Taco and Dick
I have had a DAVF embolization in June 2018 and my recovery was uneventful. However, I got back the pulsating tinnitus in the same ear - sound got louder over time. MRI/MRA and MRV were unremarkable. The international radiologist from Johns Hopkins wasn’t concerned but I am wondering if there is something there which can only be seen via angiogram.
Hi. It’s good to ask the question. I’m not sure what my answer will turn out to be! (Merry Christmas, by the way: I hope you have an excellent holiday and my very best wishes for the year ahead).
I think my first thing is… you have to consult the doctor: don’t take my word for anything. However… what do I have experience of and what do I think?
I feel like I had pulsatile tinnitus before and after embolisation but it was different. As recounted above, I had subsequent MRIs and angiograms and nothing untoward was found, so I have contented myself with the idea that if there is anything going on, it is simply too small to see, ergo too small to be able to do anything with, ergo not to worry about. But I do worry a tiny bit.
How was mine different before and after? Before, it was definitely a whooshing sound, like “pssssh, pssssh, pssssh”. It sounded erroneous: it sounded like blood squirting through a tear. I thought to myself, even as I heard it for the first time in Sep or Oct 2015 that it sounded like a tear.
If I have a bit of PT these days, I greatly ignore it, so I can’t tell you just now what it sounds like because I’m in too noisy a room and I can’t hear it but I would say that the pulse I could hear post op was much more like a normal double thump pulse “bump-bump, bump-bump, bump-bump.”. I don’t think I hear that these days because I put it out of my mind, though I can’t swear that it isn’t there in the silence of the night. Clearly, it is a lot quieter than it was immediately post op and having ignored it for 18 months it doesn’t bother me.
So… does yours sound more like a whoosh than a thump? If whooshy, I’d say go and get an MRI or angiogram. I tend to think that an MRI is a broader scan than the angio (and angios should be minimised) so the first clue might be found that way.
The other thing in my experience (and I’ve seen written elsewhere) is that a mere stethoscope can be used to hear the “bruit” of the pulsatile tinnitus if it is clearly there. My ENT doctor diagnosed my AVM right at the beginning by plotting over my head with his stethoscope and I got my primary care doctor to do the same a couple of times; each time my pre op bruit was audible. Although, I’m sure it is also possible to have a PT that cannot be detected by a stethoscope from the outside. My AVM was dural so very much on the surface.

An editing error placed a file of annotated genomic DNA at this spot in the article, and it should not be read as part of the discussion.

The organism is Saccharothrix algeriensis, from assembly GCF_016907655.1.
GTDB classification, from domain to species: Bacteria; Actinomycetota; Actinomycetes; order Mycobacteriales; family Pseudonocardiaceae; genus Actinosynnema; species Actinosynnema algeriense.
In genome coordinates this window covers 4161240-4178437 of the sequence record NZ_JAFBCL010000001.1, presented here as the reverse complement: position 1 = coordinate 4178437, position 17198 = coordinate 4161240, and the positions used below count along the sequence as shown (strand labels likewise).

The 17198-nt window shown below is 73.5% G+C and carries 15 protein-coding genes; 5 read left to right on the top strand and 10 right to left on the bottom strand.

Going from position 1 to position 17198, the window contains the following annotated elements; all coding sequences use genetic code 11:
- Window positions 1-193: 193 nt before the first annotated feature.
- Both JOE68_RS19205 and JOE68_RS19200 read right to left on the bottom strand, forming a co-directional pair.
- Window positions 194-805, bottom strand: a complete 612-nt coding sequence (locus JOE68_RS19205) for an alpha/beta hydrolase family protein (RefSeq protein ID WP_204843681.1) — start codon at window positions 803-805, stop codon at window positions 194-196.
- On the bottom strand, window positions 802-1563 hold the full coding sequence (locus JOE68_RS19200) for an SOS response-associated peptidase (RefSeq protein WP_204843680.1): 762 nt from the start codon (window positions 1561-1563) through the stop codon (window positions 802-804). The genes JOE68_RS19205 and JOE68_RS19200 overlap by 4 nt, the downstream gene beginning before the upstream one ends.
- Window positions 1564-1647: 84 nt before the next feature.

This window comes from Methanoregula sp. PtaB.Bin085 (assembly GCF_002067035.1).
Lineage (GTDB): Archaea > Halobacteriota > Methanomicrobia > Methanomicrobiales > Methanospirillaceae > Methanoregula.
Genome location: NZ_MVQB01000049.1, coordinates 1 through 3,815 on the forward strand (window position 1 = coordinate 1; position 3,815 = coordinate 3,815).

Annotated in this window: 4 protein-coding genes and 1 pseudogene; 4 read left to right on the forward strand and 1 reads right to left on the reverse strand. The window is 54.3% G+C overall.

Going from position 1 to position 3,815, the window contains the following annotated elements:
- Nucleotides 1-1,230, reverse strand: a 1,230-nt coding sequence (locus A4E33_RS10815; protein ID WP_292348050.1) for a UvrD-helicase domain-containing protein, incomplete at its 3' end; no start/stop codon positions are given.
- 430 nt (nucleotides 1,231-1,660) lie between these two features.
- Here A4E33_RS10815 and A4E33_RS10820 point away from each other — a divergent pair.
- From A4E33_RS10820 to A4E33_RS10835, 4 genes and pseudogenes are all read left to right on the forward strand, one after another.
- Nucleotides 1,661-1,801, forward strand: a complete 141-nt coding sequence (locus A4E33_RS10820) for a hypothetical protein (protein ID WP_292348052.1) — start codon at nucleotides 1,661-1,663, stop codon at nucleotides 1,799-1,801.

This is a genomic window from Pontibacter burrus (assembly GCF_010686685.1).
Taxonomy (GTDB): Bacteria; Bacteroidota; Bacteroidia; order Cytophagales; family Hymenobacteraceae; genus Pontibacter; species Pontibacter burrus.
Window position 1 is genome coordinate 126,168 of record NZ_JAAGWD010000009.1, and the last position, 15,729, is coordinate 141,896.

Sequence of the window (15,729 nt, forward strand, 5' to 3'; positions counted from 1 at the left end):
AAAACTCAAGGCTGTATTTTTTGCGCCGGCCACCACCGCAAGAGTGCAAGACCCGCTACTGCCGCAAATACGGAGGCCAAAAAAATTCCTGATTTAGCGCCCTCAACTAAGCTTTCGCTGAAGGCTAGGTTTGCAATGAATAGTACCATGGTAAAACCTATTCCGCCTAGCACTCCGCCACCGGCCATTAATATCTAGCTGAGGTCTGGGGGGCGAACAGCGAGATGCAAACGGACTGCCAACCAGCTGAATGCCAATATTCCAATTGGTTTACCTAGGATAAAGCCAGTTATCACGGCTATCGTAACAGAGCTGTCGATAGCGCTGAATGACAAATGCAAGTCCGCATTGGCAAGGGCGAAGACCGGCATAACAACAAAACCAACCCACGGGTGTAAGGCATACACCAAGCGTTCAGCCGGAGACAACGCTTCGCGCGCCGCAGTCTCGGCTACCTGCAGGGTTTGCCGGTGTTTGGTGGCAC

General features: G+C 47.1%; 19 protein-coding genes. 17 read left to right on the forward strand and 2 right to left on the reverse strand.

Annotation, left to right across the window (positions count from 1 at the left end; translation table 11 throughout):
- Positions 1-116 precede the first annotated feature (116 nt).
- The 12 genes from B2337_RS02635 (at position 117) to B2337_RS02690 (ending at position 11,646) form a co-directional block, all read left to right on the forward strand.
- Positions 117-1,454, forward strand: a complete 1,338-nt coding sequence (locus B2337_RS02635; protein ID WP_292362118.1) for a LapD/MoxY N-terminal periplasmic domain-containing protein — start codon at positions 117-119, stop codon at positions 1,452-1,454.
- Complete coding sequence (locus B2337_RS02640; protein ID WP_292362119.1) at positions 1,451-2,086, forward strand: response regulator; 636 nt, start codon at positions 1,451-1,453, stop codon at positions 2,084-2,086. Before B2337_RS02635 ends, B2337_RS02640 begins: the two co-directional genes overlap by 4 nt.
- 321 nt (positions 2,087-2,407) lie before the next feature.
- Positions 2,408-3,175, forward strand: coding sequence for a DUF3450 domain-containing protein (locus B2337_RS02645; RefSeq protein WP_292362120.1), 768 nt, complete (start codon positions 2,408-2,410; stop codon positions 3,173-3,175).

If you have more of a double-thump pulse going on, my own personal theory is that we get a bit over-sensitive to hearing a pulse and by concentrating a bit too much on these things, we pretty much listen out for stuff being wrong in our head. As such, I’m pretty sure that the pulse that I used to hear post op is probably a normal arterial pulse that is passing just in front of my ear.
So… see the doc or not? I do think that if you’ve got a whooshing pulse that is getting louder over time, it sounds like an AVM-related thing to me. I do think I’ve read of other causes of PT, such as a “bulb” of some sort (I’ll have to look the term up and tell you the full term) forming on the sigmoid sinus or thereabouts, which may be less of a worry than an AVM. I’ll look it up and get back to you.
Hope this helps. Let me know if whooshy or not!
The bulb I was thinking about is the jugular bulb. The person who knows more about this than me (I think) is @Harlan if we get to needing to explore that possibility. Reading back on Harlan’s story, I’m convinced that an (enlarged) jugular bulb can cause PT.
Very best wishes all for Christmas and the year ahead!
I’m not sure of the context, but yes, turbulent flow before or at the jugular bulb can cause pt.
Thanks for the detailed response.
The noise from my right ear is not a whoosh and quite different from the pre-embolization pulsating tinnitus. It got loader since June 2018 which concerns me. I will watch the symptoms and play it by ear for few more months before proceeding with angiogram.
Happy New Year
This is very possible. But there are a number of reasons it can happen. I’m experiencing something similar right now and I’m having my follow up angiogram in about 2 weeks, so we’ll know then. Did you have a follow up angiogram?
If it were a whoosh, I’d be more sure it is an AVM but since it is different, I don’t know, so I can only suggest you see your doctor.
Wishing you the very best for the year ahead!
No. I haven’t had or recommended by the Johns Hopkins’ Interventional Radiologist to have another angiogram. Dr. Gailloud was very confident that the fistula is completely plugged.
I will inquire in late January with a Neurosurgeon who I plan on seeing for unrelated condition.
Wishing you all a Happy New Year
I’m headed back in about a week for my follow up angiogram, which is about 6 months after the procedure. It seems pretty common to have one as a follow up.
They found two very tiny fistula during my follow up angiogram, but the previously treated DAVF are unchanged, so that’s good. They embolized the new ones after the angiogram. I’m currently at about the 2 week mark of recovery. Initially there was some pain and pressure, but that subsided fairly quickly. This week I’m just feeling kind of weird. Some pressure has returned, fatigue, some dizziness. Minor headache, some uneasiness, etc.
Anyone else experience similar “weirdness”? It seems that every embolization is a bit different after.
Absolutely I felt weird! See a couple of earlier posts in this thread.
I’d say it took me months to get past the weird head feeling. For me, I think I had to accept that I was well (and not to worry about the weirdness) and I just had to relax and put it out of my mind.
My personal theory is that your artery has been leaking blood into your vein for a long time. The doc has now finally glued up the hole and suddenly you’ve got the “right” pressure further along that leaky artery than you’ve had for ages and ages (if ever).
I think it is the same with having the pressures in your brain rearranged. We’ve got so used to low pressure here and higher pressure there that to suddenly swap them feels completely weird.